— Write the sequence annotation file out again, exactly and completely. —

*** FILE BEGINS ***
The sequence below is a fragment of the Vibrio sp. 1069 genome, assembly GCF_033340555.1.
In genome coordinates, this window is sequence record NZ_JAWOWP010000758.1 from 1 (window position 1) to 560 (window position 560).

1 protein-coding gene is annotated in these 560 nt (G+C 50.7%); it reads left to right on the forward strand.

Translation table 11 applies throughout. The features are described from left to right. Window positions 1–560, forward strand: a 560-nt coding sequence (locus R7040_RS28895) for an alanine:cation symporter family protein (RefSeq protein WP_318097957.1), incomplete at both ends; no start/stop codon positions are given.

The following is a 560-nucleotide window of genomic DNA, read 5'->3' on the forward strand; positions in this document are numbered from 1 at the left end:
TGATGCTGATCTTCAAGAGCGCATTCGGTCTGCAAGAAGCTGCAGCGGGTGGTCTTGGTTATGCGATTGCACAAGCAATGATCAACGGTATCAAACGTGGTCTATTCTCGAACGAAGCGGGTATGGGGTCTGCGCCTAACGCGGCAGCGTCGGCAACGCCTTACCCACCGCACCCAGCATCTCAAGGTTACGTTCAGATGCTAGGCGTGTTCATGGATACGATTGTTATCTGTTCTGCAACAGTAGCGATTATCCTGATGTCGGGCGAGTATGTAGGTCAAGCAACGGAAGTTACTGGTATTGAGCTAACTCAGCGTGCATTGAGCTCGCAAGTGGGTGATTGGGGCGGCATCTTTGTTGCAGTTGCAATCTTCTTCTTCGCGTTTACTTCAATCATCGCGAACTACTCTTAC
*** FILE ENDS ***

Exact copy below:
The sequence below is a fragment of the Vibrio sp. 1069 genome, assembly GCF_033340555.1.
In genome coordinates, this window is sequence record NZ_JAWOWP010000758.1 from 1 (window position 1) to 560 (window position 560).

1 protein-coding gene is annotated in these 560 nt (G+C 50.7%); it reads left to right on the forward strand.

Translation table 11 applies throughout. The features are described from left to right. Window positions 1–560, forward strand: a 560-nt coding sequence (locus R7040_RS28895) for an alanine:cation symporter family protein (RefSeq protein WP_318097957.1), incomplete at both ends; no start/stop codon positions are given.

The following is a 560-nucleotide window of genomic DNA, read 5'->3' on the forward strand; positions in this document are numbered from 1 at the left end:
TGATGCTGATCTTCAAGAGCGCATTCGGTCTGCAAGAAGCTGCAGCGGGTGGTCTTGGTTATGCGATTGCACAAGCAATGATCAACGGTATCAAACGTGGTCTATTCTCGAACGAAGCGGGTATGGGGTCTGCGCCTAACGCGGCAGCGTCGGCAACGCCTTACCCACCGCACCCAGCATCTCAAGGTTACGTTCAGATGCTAGGCGTGTTCATGGATACGATTGTTATCTGTTCTGCAACAGTAGCGATTATCCTGATGTCGGGCGAGTATGTAGGTCAAGCAACGGAAGTTACTGGTATTGAGCTAACTCAGCGTGCATTGAGCTCGCAAGTGGGTGATTGGGGCGGCATCTTTGTTGCAGTTGCAATCTTCTTCTTCGCGTTTACTTCAATCATCGCGAACTACTCTTAC